Oftentimes the hardest thing to do is get out of my own way. It takes a lot of courage to forge a new path. So having a plan of action helps me get started. It’s nice to have a map to guide me when I become disoriented as the change starts to work its magic. It’s comforting to feel prepared before heading out into uncharted territory.
The secret I’ve learned about the PREPARATION stage is the importance of leaving a little wiggle room in the plan. I try not to get too attached to the outcome. The path of change is never linear. And in practice it’s more of a “choose your own adventure” that morphs to accommodate new information as it arises in my conscious mind.
Nevertheless, it’s crucial to pack a bag of essentials before walking off into the terrain of all future potentials. My essentials are usually questions:
What do I want? What do I need? Where is my support? Who can help me? Where am I going? How will I get there? How do I want to feel once I’m there? How will I know I’ve arrived?
The more clarity I have in the preparation stage, the more I trust my ability to take the first step into the action stage.
Ready, set, ACTION! The action stage feels really awesome. I’m off to the races, sitting high in my saddle. The wind in my hair. Some epic rock balled playing in my mind.
The Negative Nellys are looking confused and stunned as they eat my dust. I feel accomplished. Smug even. I totally got this. Why did I ever doubt myself? This is easier than I thought it would be…for a brief time….
…before I notice that I’m headed in a slightly different direction than planned…and the saddle starts to slip…. and my grip weakens…and then BOOM.
Welcome to the RELAPSING stage. It is here where I feel like a total shit. I’m bruised and embarrassed by my fall. The Negative Nellys are laughing and giving each other high fives as I feel myself shrinking into a tiny shell of my former glory.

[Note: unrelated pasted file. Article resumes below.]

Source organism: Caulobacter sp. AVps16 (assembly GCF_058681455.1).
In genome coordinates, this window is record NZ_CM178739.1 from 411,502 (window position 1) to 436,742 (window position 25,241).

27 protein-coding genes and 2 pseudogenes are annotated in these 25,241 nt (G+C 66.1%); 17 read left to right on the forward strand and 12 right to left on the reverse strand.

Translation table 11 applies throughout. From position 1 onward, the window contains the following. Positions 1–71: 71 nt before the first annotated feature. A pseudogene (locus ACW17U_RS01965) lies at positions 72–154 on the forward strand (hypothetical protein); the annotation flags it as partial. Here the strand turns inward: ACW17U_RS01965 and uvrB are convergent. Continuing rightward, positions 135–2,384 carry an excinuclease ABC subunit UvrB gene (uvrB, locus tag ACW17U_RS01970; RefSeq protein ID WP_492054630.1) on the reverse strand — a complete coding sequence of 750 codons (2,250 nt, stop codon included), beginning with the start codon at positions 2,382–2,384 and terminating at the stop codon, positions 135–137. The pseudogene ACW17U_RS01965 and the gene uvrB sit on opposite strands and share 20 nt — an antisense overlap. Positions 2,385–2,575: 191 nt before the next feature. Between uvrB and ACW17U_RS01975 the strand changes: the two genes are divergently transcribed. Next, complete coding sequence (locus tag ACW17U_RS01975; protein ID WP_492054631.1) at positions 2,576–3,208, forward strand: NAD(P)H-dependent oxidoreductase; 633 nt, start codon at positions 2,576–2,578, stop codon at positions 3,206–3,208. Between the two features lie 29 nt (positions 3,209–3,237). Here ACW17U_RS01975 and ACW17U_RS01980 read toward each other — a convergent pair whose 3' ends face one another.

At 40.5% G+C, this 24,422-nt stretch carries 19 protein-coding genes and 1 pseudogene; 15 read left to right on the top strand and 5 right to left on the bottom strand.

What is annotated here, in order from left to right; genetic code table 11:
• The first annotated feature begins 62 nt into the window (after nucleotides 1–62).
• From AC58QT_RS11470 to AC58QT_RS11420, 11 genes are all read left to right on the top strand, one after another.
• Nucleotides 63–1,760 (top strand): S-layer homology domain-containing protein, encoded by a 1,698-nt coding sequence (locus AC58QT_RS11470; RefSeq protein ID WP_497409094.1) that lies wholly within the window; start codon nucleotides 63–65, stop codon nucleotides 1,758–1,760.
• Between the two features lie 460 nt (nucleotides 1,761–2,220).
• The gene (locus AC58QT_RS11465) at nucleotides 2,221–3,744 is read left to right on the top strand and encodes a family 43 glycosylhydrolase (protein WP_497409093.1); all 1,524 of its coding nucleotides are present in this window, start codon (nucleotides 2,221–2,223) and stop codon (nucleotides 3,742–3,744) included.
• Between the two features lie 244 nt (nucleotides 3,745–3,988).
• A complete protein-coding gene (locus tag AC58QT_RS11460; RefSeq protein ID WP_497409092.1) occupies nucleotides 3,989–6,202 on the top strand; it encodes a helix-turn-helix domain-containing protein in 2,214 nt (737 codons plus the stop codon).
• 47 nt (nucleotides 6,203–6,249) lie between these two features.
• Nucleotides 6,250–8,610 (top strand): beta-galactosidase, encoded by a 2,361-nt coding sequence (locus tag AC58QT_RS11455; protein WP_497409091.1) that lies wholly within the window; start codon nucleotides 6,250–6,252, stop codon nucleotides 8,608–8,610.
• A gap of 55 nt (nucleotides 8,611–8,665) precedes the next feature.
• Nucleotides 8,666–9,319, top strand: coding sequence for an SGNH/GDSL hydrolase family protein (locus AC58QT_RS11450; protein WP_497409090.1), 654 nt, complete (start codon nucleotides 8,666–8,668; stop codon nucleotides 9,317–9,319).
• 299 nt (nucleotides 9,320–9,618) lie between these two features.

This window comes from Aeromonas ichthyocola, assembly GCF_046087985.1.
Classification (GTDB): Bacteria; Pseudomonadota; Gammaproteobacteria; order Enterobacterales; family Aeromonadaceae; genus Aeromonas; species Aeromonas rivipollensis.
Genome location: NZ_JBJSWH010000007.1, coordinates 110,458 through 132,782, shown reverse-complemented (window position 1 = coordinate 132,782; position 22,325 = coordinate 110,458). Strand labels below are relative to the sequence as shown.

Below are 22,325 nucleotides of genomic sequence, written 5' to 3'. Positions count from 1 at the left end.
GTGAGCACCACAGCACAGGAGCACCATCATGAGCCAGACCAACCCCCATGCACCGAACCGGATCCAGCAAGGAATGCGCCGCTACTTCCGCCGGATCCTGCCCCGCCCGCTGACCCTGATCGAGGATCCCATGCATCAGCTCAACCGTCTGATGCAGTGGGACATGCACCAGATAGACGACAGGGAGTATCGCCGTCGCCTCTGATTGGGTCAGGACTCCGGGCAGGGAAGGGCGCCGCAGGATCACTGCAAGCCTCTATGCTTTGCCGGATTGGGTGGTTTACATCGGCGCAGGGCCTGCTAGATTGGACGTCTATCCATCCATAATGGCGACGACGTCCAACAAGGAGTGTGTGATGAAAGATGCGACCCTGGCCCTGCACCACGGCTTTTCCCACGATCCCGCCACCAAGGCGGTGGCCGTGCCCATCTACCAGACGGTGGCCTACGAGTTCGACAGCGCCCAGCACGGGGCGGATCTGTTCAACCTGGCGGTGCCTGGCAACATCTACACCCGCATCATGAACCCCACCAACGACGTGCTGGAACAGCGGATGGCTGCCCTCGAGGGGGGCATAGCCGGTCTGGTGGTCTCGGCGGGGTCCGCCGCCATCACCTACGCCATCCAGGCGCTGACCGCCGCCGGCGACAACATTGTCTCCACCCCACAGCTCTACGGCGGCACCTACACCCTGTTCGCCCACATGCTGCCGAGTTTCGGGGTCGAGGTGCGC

But in my experience it’s the most powerful stage for gaining momentum. It has the most potential for strengthening the connections to others and myself. It is the most transformative point in the cycle.
Relapsing is a land of torment and redemption. My discomfort affirms my growth. If I didn’t feel icky, I would either be in denial or back at the starting line. The pain I feel becomes proof of my progress.
When I’m able to reframe relapsing as an opportunity to reevaluate my goals and fine-tune my relationship with my inner critic, over time I build resiliency. I learn to trust the cycle and myself. I learn to let go of the reins and allow myself to be lost. I learn to be gentler with myself when I fall. And I develop compassion for others who struggle to hold on.
This is the beauty of relapsing. It builds character and humility. It teaches me how to surrender my personal will to divine will. It teaches me how to ask for help. And how to receive.